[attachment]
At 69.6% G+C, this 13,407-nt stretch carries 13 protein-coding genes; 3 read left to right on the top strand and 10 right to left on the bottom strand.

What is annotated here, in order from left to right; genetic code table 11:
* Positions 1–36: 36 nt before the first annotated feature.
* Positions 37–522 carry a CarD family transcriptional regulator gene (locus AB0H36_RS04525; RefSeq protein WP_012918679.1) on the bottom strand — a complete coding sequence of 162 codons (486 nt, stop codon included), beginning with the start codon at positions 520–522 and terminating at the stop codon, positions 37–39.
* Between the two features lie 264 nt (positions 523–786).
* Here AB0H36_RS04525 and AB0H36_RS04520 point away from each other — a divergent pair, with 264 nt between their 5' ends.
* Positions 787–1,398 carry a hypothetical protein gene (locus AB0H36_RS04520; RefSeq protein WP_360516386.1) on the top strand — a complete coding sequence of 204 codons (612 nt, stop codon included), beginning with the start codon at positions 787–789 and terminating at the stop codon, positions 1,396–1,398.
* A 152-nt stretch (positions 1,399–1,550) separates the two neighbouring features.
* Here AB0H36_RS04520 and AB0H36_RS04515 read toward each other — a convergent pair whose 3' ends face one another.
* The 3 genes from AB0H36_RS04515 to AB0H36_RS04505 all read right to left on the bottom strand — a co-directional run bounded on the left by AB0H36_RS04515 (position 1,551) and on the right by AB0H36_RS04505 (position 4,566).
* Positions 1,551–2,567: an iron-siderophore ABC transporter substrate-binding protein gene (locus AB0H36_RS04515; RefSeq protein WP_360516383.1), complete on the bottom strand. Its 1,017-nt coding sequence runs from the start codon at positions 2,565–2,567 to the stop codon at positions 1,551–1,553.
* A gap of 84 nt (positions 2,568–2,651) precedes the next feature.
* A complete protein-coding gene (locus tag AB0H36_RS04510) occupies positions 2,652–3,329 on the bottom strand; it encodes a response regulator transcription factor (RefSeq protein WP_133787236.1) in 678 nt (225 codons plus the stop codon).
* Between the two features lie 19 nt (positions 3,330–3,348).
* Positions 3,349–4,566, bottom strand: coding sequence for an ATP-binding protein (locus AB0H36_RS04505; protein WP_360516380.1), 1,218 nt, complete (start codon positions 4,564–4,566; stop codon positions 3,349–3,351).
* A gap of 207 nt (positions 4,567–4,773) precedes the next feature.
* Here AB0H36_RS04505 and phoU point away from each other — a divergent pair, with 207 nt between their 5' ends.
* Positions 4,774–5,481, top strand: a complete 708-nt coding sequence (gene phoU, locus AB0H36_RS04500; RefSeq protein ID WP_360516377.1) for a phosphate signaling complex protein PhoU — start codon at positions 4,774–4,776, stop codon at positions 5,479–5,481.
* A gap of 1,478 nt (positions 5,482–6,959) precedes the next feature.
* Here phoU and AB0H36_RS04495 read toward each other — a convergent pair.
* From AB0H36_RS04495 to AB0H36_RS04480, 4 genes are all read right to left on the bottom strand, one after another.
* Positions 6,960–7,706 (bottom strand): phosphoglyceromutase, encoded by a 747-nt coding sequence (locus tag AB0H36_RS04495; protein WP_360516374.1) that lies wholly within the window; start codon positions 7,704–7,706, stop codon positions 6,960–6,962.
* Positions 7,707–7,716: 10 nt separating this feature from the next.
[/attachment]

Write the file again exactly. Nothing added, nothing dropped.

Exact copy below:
At 69.6% G+C, this 13,407-nt stretch carries 13 protein-coding genes; 3 read left to right on the top strand and 10 right to left on the bottom strand.

What is annotated here, in order from left to right; genetic code table 11:
* Positions 1–36: 36 nt before the first annotated feature.
* Positions 37–522 carry a CarD family transcriptional regulator gene (locus AB0H36_RS04525; RefSeq protein WP_012918679.1) on the bottom strand — a complete coding sequence of 162 codons (486 nt, stop codon included), beginning with the start codon at positions 520–522 and terminating at the stop codon, positions 37–39.
* Between the two features lie 264 nt (positions 523–786).
* Here AB0H36_RS04525 and AB0H36_RS04520 point away from each other — a divergent pair, with 264 nt between their 5' ends.
* Positions 787–1,398 carry a hypothetical protein gene (locus AB0H36_RS04520; RefSeq protein WP_360516386.1) on the top strand — a complete coding sequence of 204 codons (612 nt, stop codon included), beginning with the start codon at positions 787–789 and terminating at the stop codon, positions 1,396–1,398.
* A 152-nt stretch (positions 1,399–1,550) separates the two neighbouring features.
* Here AB0H36_RS04520 and AB0H36_RS04515 read toward each other — a convergent pair whose 3' ends face one another.
* The 3 genes from AB0H36_RS04515 to AB0H36_RS04505 all read right to left on the bottom strand — a co-directional run bounded on the left by AB0H36_RS04515 (position 1,551) and on the right by AB0H36_RS04505 (position 4,566).
* Positions 1,551–2,567: an iron-siderophore ABC transporter substrate-binding protein gene (locus AB0H36_RS04515; RefSeq protein WP_360516383.1), complete on the bottom strand. Its 1,017-nt coding sequence runs from the start codon at positions 2,565–2,567 to the stop codon at positions 1,551–1,553.
* A gap of 84 nt (positions 2,568–2,651) precedes the next feature.
* A complete protein-coding gene (locus tag AB0H36_RS04510) occupies positions 2,652–3,329 on the bottom strand; it encodes a response regulator transcription factor (RefSeq protein WP_133787236.1) in 678 nt (225 codons plus the stop codon).
* Between the two features lie 19 nt (positions 3,330–3,348).
* Positions 3,349–4,566, bottom strand: coding sequence for an ATP-binding protein (locus AB0H36_RS04505; protein WP_360516380.1), 1,218 nt, complete (start codon positions 4,564–4,566; stop codon positions 3,349–3,351).
* A gap of 207 nt (positions 4,567–4,773) precedes the next feature.
* Here AB0H36_RS04505 and phoU point away from each other — a divergent pair, with 207 nt between their 5' ends.
* Positions 4,774–5,481, top strand: a complete 708-nt coding sequence (gene phoU, locus AB0H36_RS04500; RefSeq protein ID WP_360516377.1) for a phosphate signaling complex protein PhoU — start codon at positions 4,774–4,776, stop codon at positions 5,479–5,481.
* A gap of 1,478 nt (positions 5,482–6,959) precedes the next feature.
* Here phoU and AB0H36_RS04495 read toward each other — a convergent pair.
* From AB0H36_RS04495 to AB0H36_RS04480, 4 genes are all read right to left on the bottom strand, one after another.
* Positions 6,960–7,706 (bottom strand): phosphoglyceromutase, encoded by a 747-nt coding sequence (locus tag AB0H36_RS04495; protein WP_360516374.1) that lies wholly within the window; start codon positions 7,704–7,706, stop codon positions 6,960–6,962.
* Positions 7,707–7,716: 10 nt separating this feature from the next.